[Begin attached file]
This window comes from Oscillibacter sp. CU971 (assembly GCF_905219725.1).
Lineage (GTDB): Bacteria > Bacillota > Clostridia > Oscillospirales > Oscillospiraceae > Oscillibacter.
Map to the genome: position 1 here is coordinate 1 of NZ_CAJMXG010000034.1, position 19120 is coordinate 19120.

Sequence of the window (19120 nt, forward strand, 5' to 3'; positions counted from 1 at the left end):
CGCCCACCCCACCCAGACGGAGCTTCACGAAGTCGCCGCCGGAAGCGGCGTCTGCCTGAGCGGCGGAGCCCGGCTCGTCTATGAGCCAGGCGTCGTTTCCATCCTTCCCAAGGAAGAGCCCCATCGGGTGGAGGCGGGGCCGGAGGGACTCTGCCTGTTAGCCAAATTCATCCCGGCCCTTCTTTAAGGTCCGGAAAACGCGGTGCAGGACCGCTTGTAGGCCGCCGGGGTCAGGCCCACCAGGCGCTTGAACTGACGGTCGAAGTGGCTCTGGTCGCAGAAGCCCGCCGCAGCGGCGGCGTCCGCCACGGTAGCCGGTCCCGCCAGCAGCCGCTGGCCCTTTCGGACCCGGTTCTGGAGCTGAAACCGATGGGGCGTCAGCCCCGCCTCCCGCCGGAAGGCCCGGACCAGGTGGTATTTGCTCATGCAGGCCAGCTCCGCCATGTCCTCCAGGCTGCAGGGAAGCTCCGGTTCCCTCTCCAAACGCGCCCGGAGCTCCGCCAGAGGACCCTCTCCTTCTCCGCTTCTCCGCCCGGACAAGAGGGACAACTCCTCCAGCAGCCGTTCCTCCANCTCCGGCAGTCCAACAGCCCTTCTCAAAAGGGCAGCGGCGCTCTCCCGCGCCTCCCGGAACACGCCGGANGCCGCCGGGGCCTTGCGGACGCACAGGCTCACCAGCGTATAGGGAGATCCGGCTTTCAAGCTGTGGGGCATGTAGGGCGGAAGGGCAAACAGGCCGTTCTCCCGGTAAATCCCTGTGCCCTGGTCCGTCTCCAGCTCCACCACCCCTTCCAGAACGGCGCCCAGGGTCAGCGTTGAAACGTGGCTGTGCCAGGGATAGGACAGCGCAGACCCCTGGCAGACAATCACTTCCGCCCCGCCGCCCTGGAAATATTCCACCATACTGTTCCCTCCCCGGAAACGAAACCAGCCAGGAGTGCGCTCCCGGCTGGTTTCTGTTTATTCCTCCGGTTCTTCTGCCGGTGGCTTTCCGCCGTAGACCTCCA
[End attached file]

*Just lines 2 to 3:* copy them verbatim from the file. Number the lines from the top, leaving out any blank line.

Lineage (GTDB): Bacteria > Bacillota > Clostridia > Oscillospirales > Oscillospiraceae > Oscillibacter.
Map to the genome: position 1 here is coordinate 1 of NZ_CAJMXG010000034.1, position 19120 is coordinate 19120.